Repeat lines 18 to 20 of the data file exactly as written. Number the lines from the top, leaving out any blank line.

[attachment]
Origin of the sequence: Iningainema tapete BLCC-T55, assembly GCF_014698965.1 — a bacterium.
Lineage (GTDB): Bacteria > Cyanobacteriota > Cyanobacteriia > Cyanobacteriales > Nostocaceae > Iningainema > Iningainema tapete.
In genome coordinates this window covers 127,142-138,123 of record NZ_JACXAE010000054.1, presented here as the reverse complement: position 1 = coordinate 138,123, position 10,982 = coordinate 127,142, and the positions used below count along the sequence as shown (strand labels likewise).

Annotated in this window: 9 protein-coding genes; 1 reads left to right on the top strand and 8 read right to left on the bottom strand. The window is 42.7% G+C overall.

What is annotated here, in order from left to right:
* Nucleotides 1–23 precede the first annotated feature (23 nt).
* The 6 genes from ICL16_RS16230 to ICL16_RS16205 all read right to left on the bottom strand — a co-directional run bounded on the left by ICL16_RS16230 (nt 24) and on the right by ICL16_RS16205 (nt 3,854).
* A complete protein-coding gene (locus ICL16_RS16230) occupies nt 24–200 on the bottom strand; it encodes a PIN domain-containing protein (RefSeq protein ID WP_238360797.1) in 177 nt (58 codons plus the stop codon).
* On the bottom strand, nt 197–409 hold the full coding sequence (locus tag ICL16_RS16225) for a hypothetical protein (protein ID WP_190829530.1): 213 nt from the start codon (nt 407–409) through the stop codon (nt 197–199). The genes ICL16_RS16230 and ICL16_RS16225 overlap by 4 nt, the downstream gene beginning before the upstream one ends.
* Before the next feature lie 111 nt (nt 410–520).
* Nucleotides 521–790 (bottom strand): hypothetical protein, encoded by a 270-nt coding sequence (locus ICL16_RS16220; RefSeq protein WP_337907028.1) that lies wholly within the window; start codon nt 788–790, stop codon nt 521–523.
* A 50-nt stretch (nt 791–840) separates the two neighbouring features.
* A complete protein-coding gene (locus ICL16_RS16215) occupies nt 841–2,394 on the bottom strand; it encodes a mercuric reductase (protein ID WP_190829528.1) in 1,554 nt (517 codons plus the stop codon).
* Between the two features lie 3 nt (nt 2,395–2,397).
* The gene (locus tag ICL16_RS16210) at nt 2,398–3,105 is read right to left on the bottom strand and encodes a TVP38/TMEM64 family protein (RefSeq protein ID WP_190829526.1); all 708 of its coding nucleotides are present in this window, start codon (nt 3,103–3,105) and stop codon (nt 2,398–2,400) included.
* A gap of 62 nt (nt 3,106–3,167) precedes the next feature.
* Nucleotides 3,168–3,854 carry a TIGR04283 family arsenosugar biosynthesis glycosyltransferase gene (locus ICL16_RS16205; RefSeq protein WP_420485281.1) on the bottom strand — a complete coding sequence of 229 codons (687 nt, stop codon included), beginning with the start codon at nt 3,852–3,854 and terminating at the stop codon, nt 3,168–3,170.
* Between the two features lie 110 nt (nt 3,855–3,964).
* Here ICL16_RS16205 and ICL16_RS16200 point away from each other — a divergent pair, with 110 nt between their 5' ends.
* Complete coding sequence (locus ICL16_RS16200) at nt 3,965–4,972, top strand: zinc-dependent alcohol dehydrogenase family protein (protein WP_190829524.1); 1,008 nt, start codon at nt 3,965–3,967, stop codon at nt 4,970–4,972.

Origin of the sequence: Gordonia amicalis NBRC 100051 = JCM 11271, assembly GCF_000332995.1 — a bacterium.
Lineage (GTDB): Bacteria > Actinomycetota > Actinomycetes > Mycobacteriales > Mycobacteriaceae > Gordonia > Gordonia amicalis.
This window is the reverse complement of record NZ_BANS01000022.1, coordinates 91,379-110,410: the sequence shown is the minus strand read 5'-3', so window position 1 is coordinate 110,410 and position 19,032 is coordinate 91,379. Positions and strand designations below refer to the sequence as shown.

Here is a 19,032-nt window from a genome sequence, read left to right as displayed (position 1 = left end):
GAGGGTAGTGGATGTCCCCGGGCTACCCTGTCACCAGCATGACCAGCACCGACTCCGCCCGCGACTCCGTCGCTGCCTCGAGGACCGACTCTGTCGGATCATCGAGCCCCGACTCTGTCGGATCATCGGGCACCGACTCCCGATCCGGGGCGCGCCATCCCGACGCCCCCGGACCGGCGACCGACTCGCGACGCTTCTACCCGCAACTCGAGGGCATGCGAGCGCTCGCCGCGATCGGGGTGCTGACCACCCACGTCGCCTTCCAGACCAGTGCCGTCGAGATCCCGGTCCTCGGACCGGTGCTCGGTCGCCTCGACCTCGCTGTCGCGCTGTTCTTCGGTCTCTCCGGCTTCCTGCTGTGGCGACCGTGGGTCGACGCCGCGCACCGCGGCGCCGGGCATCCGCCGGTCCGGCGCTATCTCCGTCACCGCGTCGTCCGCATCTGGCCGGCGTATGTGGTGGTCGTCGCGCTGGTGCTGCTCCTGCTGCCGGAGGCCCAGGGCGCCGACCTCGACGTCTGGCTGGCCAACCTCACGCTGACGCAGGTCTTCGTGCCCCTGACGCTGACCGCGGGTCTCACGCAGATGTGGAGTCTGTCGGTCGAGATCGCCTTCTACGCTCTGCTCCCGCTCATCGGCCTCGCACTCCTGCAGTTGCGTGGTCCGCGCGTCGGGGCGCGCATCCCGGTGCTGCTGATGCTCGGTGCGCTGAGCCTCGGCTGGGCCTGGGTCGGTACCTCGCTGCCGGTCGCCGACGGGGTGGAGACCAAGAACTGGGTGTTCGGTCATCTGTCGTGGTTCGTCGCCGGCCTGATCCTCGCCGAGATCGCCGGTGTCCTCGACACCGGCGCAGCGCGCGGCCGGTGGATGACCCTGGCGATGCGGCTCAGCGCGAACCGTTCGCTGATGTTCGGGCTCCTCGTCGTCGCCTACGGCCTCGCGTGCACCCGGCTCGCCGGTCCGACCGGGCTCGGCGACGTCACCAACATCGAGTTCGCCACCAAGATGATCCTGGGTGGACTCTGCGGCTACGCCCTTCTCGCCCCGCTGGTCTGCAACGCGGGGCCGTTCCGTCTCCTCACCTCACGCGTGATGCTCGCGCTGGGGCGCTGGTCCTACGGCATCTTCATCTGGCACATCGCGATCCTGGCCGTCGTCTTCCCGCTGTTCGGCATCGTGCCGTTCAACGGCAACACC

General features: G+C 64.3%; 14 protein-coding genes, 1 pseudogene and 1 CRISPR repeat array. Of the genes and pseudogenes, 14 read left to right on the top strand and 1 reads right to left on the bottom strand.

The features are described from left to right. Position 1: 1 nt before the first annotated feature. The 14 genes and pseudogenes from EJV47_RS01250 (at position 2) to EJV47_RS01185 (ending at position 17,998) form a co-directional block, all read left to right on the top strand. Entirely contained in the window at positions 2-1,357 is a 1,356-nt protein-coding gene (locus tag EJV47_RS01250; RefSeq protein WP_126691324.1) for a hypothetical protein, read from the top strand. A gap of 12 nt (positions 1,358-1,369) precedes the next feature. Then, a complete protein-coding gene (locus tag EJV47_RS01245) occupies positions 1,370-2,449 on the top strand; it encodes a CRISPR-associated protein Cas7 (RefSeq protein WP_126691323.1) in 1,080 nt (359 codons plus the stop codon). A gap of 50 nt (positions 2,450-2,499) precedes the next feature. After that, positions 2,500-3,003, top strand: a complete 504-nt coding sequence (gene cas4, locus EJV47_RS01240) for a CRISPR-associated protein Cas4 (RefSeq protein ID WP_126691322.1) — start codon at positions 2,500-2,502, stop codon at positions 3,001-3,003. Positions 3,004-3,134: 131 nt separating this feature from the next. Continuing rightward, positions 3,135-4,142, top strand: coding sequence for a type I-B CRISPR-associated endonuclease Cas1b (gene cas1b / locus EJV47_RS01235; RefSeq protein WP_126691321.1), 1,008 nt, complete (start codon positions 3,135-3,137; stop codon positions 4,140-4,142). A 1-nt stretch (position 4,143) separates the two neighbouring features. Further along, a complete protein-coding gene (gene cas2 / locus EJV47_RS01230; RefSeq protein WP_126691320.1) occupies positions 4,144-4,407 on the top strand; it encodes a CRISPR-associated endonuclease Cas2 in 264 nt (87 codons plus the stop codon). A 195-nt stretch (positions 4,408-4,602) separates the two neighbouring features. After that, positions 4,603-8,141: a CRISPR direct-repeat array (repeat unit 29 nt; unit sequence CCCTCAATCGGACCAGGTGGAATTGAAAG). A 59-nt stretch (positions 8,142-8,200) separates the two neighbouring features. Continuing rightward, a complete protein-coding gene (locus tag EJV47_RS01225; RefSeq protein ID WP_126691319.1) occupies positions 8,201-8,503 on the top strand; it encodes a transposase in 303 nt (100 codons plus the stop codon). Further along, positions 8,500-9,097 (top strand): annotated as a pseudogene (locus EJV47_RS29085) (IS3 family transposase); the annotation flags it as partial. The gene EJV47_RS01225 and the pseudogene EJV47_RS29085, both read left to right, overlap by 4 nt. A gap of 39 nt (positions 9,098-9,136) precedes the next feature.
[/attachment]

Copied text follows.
* Between the two features lie 110 nt (nt 3,855–3,964).
* Here ICL16_RS16205 and ICL16_RS16200 point away from each other — a divergent pair, with 110 nt between their 5' ends.
* Complete coding sequence (locus ICL16_RS16200) at nt 3,965–4,972, top strand: zinc-dependent alcohol dehydrogenase family protein (protein WP_190829524.1); 1,008 nt, start codon at nt 3,965–3,967, stop codon at nt 4,970–4,972.